In celebration of the Fab Four’s 50th Anniversary, author Andrew Grant Jackson has announced the release of his new book titled Still the Greatest: The Essential Songs of the Beatles’ Solo Careers from Scarecrow Press, a division of Rowman & Littlefield, available in stores and online (http://amzn.to/Pf4D5M). Read exclusive excerpts all this week on John, Paul, George and Ringo only at RollingStone.com: http://www.rollingstone.com/music/news/book-excerpt-john-lennons-last-rebirth-on-the-stormy-seas-in-borrowed-time-20120815.
Not just another Beatles book, Still the Greatest celebrates the high points and often overlooked songwriting and recording achievements of John, Paul, George, and Ringo after each struck out on his own. Jackson creates ongoing, post-1970, Beatles albums mixing together the best of their solo careers, recounting the inspirations, circumstances, players, producers, friends and stories behind the music. Taken together, the chapters add up to an epic odyssey of four musicians who, after changing society, struggled with demons both in themselves and the world outside until finally finding their paths home, each in their own way.
Read stories from the book alongside audio/visual companions, browse conceptual playlists, and check out daily news items, song of the day/clip of the day and immerse yourself all over again in the band that you thought you knew everything about at: www.SoloBeatles.com.
Author Jackson has assessed the over 70 albums and 900 songs collectively released by the Fab Four since since they broke up forty-two years ago (remarkable the group was only together eight years). “There are a dozen brilliant Beatles albums to be carved out of their solo albums,” says Jackson. “We won’t be receiving any new music from the band, but you can create new Beatles albums simply by taking John’s five best tunes from each year, Paul’s five best, and a couple of George and Ringo’s. It’s the same album formula the band employed while together. Everyone from casual listeners to the most well versed of fans can still continue to ‘discover’ The Beatles. And theirs is a story that was only half told at the dawn of 1970.”
In this creative history, the book investigates their explorations of new genres like reggae, funk, disco, and the 80s big drum progressive sound before their later return to their Beatle-esque roots. Lennon brought a new level of soul-searing honesty to the singer songwriter tradition while McCartney filled the airwaves with lushly orchestrated rock operas. Harrison synthesized Indian music, gospel, and Southern blues, mixed it with Phil Spector’s wall of Sound, and conquered the charts with hymns to the Lord while inventing the rock charity concert. And meanwhile, for a stretch, Ringo was second only to McCartney for most consecutive Top 10 singles in the U.S.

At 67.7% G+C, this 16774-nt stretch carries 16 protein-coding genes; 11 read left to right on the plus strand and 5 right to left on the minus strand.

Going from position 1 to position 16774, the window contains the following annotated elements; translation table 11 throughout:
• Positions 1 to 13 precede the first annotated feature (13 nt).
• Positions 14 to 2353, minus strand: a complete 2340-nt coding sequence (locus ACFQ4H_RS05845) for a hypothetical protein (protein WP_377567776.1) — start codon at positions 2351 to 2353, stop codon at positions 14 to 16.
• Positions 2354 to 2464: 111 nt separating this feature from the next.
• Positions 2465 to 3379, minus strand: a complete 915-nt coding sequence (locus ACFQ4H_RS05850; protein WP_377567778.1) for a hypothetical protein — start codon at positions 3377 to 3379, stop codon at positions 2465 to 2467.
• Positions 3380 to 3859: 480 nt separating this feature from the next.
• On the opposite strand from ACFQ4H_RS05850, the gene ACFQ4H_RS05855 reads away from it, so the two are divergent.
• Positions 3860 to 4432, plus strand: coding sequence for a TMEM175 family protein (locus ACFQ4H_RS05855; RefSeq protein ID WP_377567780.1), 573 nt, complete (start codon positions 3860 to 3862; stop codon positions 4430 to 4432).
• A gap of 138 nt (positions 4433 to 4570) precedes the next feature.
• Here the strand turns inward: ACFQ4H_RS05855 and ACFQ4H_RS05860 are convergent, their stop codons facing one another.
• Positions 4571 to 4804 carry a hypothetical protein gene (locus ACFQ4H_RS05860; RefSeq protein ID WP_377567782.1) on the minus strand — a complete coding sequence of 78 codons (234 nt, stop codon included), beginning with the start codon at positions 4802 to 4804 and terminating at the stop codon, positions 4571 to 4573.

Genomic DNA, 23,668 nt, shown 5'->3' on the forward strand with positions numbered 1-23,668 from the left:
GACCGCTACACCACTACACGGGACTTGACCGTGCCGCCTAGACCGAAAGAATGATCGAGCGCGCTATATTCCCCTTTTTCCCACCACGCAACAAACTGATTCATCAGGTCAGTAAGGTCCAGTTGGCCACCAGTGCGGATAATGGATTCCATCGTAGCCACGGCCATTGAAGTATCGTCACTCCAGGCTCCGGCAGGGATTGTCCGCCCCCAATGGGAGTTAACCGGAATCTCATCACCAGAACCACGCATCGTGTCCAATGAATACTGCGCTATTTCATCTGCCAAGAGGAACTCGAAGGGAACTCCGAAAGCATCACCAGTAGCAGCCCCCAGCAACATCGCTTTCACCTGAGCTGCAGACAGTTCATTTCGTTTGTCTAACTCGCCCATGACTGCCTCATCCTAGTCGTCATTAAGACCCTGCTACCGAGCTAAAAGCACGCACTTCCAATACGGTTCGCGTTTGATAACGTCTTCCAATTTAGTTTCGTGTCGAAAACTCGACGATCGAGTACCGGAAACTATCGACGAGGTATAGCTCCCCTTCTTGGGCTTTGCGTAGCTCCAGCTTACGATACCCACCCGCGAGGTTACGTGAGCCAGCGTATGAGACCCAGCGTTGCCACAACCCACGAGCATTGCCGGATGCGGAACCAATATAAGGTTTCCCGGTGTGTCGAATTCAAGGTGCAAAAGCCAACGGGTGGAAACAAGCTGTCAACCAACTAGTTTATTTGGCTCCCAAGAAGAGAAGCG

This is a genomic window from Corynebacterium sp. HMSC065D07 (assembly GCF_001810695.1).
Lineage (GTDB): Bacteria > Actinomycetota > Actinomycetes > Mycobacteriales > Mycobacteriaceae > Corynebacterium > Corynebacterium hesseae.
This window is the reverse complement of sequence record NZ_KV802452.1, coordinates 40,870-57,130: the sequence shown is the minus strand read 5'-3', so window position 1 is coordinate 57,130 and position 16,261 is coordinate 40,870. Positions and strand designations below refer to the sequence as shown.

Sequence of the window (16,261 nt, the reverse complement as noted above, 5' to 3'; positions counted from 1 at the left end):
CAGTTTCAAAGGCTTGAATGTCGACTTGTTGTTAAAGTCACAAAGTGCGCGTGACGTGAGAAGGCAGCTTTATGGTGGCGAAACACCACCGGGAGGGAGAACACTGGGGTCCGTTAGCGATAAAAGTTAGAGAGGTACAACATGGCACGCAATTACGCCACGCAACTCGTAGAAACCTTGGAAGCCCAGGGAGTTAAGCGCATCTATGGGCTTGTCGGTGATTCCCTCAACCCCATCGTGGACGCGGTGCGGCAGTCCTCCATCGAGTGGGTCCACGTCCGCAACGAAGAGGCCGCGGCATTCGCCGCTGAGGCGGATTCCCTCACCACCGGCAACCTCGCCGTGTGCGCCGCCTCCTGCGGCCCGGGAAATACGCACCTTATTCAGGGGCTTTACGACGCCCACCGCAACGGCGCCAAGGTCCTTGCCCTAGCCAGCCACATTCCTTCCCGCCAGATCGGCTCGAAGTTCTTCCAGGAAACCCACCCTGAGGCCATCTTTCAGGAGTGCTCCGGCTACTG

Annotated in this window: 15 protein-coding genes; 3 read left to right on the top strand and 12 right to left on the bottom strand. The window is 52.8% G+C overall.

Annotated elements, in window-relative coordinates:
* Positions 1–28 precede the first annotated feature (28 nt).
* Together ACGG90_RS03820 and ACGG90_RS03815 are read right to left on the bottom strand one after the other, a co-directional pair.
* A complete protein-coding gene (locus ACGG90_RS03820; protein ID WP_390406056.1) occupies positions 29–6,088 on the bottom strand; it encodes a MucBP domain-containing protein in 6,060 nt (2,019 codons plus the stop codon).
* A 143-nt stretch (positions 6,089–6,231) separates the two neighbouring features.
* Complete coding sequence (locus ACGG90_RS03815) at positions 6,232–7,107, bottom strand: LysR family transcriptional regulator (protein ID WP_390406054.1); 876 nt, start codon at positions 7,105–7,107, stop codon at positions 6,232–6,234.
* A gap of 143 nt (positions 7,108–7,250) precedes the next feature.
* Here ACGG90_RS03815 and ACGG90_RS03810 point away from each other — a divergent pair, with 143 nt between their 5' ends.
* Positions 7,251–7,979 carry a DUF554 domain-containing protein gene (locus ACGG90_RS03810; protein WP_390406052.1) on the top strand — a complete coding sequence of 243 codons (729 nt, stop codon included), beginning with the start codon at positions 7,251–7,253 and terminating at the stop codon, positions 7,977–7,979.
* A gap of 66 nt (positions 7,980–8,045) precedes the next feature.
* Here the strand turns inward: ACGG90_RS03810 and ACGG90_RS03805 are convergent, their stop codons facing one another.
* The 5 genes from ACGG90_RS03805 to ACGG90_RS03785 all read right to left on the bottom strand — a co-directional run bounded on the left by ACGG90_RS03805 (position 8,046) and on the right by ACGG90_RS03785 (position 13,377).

Still the Greatest profiles their collaborations with artists like Jeff Lynne, Elvis Costello, Phil Spector, Eric Clapton, Elton John, Joe Walsh, Nashville session masters, their old mentor George Martin, and Radiohead’s producer Nigel Godrich. We see George’s one-two comeback punch of Cloud Nine and the Traveling Wilburys, Ringo’s later albums of sixties-esque jangle pop married to words of hard-won wisdom, and McCartney’s third act resurgence of raw emotion comparable to Dylan and as he turned to music again for catharsis, surprising those who had him pegged as a light pop craftsman.
Both a handy reference and an engrossing cover-to-cover read, Still the Greatest is an invaluable companion for those who thought it all ended with their 1970 album Let It Be.
About the author:
Andrew Grant Jackson has written for Yahoo!, music magazines Burn Lounge, Mean Street, and Dispatch, the Hollywood monthly magazine Ingenue, and Baseline’s Studio System, the leading online database and research service for the film and television industries. He directed and co-wrote the feature film The Discontents (2004) starring Perry King and Amy Madigan and served as a Development Associate at actor Jeff Bridges’ AsIs Productions.
Official website: www.solobeatles.com
Become a fan on Facebook: www.facebook.com/solobeatlebook